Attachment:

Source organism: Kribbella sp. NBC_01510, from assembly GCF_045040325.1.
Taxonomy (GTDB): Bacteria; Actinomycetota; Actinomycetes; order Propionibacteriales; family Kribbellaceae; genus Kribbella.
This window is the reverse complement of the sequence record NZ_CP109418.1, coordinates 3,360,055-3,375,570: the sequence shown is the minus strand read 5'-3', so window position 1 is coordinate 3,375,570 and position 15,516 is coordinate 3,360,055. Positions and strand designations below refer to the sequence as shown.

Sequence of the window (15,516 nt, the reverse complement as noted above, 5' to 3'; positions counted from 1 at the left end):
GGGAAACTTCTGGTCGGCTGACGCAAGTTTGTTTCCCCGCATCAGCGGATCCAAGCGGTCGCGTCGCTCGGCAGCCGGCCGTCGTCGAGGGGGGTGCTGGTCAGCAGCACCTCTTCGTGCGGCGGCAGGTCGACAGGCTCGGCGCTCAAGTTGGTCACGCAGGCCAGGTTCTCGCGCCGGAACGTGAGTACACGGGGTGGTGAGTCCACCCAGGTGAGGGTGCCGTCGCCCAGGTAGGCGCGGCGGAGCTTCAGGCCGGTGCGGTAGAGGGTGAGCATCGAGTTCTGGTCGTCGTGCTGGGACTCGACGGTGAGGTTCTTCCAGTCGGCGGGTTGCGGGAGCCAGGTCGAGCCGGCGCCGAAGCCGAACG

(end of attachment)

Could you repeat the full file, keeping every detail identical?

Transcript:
Source organism: Kribbella sp. NBC_01510, from assembly GCF_045040325.1.
Taxonomy (GTDB): Bacteria; Actinomycetota; Actinomycetes; order Propionibacteriales; family Kribbellaceae; genus Kribbella.
This window is the reverse complement of the sequence record NZ_CP109418.1, coordinates 3,360,055-3,375,570: the sequence shown is the minus strand read 5'-3', so window position 1 is coordinate 3,375,570 and position 15,516 is coordinate 3,360,055. Positions and strand designations below refer to the sequence as shown.

Sequence of the window (15,516 nt, the reverse complement as noted above, 5' to 3'; positions counted from 1 at the left end):
GGGAAACTTCTGGTCGGCTGACGCAAGTTTGTTTCCCCGCATCAGCGGATCCAAGCGGTCGCGTCGCTCGGCAGCCGGCCGTCGTCGAGGGGGGTGCTGGTCAGCAGCACCTCTTCGTGCGGCGGCAGGTCGACAGGCTCGGCGCTCAAGTTGGTCACGCAGGCCAGGTTCTCGCGCCGGAACGTGAGTACACGGGGTGGTGAGTCCACCCAGGTGAGGGTGCCGTCGCCCAGGTAGGCGCGGCGGAGCTTCAGGCCGGTGCGGTAGAGGGTGAGCATCGAGTTCTGGTCGTCGTGCTGGGACTCGACGGTGAGGTTCTTCCAGTCGGCGGGTTGCGGGAGCCAGGTCGAGCCGGCGCCGAAGCCGAACG